Texans face cuts in food aid as Congress ends aid in pandemic era

Austin. With food prices skyrocketing, millions of Texans who rely on federal food aid will see their benefits cut by March.

The pandemic-era policy that gave low-income families at least $95 a month to buy groceries is ending. Over the past month, more than 2.2 million Texas households have received emergency benefits, according to the state Health and Human Services Commission.

The cuts to SNAP payments, also known as food stamps, are expected to put more pressure on families and local food banks, which are facing rising demand as inflation pushes prices higher.

“You see people struggling to do more with less, and this latest loss of benefits is going to be a big hardship,” said Celia Cole, CEO of Feeding Texas, the state association of food banks.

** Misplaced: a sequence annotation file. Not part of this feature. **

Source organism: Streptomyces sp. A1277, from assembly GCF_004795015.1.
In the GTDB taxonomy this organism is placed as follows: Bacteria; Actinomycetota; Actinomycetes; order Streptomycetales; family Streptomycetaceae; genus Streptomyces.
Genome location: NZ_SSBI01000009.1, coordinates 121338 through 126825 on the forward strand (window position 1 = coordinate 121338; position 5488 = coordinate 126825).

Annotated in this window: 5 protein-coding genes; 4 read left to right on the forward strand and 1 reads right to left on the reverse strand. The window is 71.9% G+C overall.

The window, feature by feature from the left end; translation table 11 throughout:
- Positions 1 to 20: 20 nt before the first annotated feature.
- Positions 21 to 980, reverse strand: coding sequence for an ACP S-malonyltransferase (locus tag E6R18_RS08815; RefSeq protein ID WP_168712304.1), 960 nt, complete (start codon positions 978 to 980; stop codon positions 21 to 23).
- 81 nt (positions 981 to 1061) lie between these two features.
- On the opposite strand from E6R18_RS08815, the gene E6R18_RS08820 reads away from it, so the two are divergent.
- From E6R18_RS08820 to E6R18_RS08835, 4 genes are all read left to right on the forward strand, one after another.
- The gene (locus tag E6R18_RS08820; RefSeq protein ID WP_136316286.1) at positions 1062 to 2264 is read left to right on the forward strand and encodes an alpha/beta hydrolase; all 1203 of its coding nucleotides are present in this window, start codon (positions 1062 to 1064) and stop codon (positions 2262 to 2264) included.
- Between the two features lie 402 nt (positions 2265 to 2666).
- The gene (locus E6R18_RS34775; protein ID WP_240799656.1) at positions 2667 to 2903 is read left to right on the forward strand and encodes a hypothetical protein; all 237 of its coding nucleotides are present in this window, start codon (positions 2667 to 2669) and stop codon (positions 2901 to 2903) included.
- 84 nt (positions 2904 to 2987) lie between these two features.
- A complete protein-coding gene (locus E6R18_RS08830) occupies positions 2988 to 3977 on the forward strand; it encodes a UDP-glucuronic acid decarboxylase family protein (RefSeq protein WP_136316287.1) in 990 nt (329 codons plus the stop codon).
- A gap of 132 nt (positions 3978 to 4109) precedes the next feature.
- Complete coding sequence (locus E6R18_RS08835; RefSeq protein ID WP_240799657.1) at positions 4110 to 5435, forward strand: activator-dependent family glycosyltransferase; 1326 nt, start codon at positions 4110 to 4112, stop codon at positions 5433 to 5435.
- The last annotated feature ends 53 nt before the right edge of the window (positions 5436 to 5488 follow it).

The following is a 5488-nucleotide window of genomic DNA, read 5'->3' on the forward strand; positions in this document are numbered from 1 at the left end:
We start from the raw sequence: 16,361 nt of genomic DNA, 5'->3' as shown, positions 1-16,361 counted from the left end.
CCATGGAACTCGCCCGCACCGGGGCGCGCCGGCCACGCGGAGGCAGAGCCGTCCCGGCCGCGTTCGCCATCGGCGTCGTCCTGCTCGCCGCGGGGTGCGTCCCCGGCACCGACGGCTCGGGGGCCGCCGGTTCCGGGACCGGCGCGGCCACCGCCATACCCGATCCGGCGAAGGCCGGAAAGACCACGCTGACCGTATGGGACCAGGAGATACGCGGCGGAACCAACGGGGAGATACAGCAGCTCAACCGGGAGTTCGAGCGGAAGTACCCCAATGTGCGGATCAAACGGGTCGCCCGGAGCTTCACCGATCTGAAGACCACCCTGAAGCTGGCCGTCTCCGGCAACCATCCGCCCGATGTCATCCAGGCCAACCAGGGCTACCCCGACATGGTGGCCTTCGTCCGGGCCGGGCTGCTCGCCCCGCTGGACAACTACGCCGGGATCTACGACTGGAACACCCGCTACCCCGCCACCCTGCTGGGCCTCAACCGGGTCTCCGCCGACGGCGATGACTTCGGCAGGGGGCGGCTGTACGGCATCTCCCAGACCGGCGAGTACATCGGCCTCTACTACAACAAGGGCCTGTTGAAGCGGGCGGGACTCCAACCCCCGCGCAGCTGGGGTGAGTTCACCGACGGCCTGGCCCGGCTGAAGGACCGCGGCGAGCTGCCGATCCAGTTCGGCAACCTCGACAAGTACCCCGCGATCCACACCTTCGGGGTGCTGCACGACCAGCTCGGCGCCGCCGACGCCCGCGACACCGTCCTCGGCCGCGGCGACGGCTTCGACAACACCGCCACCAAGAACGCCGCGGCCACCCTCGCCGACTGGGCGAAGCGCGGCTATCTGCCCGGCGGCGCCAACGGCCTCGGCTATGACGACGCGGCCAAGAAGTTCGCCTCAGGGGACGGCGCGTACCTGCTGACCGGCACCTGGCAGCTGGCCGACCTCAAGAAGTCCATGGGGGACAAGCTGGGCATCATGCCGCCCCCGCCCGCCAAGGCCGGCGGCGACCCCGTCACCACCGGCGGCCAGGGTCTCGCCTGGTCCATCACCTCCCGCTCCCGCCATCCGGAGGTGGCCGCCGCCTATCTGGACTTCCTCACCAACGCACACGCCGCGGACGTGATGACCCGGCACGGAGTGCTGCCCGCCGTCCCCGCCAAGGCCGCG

After authorizing an increase in food aid at the start of the pandemic, Congress voted to end emergency relief earlier than many expected as part of a spending package passed in December. The savings will help pay for an ongoing initiative to make food more affordable during the summer for children who receive free or reduced-price school meals. Washington Post.

While Cole welcomed the new program as a way to prevent child hunger, she said the end of the Supplemental Food Assistance emergency will be difficult as families face rising rents, utilities and food costs.

“All these things hit low-income families hard,” she said.

While more than a dozen states have already waived additional SNAP payments, Gov. Greg Abbott continues to renew them month after month. Texans have received more than $9.3 billion in emergency food aid since April 2020, according to his office.

February is the last month. Thereafter, monthly SNAP benefits will be reduced by at least $95, although state officials have said the amount could be higher depending on family size and income level.

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